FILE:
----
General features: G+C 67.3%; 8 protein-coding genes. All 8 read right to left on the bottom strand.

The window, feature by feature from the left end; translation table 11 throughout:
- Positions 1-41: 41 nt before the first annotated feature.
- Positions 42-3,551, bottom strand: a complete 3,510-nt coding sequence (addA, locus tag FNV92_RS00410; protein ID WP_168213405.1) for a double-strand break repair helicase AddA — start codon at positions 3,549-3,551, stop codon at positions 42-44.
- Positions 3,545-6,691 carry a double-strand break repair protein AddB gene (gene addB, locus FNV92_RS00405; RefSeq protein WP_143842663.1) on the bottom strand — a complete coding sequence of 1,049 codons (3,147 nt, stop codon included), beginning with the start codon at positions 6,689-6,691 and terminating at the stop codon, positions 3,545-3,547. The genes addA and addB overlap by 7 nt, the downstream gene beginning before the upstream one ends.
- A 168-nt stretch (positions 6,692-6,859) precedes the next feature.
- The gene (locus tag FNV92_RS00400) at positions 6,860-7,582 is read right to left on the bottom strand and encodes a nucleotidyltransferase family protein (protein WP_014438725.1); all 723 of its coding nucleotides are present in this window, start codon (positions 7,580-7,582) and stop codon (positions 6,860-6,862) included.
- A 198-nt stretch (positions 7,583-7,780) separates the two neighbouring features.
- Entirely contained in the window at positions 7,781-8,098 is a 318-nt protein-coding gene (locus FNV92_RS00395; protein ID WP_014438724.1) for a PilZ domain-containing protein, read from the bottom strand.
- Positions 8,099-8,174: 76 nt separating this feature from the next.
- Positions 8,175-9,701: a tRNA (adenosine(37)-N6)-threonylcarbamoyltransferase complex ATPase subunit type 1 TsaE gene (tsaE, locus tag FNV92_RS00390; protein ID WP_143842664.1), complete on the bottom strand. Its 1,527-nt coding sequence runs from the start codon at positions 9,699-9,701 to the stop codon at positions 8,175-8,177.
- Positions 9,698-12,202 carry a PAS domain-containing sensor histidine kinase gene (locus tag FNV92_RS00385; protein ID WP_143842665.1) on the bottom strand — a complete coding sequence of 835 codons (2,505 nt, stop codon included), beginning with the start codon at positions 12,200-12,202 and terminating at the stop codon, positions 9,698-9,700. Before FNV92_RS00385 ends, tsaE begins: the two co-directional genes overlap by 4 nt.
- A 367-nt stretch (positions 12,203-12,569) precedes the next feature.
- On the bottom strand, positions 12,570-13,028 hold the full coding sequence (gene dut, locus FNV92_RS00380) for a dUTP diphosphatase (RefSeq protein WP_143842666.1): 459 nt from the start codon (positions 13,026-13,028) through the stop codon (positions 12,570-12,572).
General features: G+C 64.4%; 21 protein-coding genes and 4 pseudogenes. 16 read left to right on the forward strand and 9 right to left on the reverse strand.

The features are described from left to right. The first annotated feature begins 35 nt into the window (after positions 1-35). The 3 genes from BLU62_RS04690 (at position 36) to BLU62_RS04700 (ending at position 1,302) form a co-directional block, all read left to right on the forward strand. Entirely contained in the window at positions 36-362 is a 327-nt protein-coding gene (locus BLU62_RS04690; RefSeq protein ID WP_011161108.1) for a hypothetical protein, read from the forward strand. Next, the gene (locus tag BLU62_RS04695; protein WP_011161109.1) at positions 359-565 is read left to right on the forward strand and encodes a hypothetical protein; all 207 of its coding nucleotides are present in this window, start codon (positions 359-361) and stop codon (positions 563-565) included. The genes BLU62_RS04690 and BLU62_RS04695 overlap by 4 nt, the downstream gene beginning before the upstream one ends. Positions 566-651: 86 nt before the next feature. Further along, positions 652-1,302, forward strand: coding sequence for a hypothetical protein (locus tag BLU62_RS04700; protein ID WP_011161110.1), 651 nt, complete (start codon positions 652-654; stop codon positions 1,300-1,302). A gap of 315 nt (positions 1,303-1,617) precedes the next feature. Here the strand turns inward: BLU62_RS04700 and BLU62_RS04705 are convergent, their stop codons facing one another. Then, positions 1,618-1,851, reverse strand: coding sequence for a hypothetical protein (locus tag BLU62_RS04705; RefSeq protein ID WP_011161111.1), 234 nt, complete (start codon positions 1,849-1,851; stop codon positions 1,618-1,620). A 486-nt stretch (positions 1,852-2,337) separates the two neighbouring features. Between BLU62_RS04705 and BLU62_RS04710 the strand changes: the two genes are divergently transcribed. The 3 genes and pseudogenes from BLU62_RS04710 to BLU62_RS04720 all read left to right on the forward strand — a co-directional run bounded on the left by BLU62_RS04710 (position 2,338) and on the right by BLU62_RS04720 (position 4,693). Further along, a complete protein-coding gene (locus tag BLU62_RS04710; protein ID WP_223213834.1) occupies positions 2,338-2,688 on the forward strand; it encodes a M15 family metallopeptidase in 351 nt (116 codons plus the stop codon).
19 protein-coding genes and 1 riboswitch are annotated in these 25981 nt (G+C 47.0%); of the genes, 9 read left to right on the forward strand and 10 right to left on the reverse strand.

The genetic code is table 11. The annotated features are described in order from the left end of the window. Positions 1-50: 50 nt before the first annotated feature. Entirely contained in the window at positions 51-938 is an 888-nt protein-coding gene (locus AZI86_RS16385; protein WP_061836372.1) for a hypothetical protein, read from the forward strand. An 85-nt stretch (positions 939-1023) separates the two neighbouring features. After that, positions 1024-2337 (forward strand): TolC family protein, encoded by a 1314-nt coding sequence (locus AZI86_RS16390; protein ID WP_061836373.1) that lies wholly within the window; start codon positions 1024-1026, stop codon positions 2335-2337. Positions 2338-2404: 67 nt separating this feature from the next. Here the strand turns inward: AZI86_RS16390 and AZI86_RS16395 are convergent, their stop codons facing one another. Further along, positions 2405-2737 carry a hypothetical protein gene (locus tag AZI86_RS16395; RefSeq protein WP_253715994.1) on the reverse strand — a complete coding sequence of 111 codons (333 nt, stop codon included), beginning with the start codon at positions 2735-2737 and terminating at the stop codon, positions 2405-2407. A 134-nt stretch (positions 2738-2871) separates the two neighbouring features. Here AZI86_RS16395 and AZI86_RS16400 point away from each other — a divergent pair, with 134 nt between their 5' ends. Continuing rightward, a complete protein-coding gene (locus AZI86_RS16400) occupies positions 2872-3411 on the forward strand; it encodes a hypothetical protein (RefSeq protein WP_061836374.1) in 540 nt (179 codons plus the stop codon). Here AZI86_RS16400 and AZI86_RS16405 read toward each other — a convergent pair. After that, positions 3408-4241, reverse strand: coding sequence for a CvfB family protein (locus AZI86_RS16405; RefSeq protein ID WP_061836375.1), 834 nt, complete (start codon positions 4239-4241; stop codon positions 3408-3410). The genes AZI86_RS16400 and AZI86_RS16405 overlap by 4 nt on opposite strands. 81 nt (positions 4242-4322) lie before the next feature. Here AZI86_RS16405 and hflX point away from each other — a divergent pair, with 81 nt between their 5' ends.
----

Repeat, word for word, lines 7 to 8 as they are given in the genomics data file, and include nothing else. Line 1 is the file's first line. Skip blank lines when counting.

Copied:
- The gene (locus tag FNV92_RS00400) at positions 6,860-7,582 is read right to left on the bottom strand and encodes a nucleotidyltransferase family protein (protein WP_014438725.1); all 723 of its coding nucleotides are present in this window, start codon (positions 7,580-7,582) and stop codon (positions 6,860-6,862) included.
- A 198-nt stretch (positions 7,583-7,780) separates the two neighbouring features.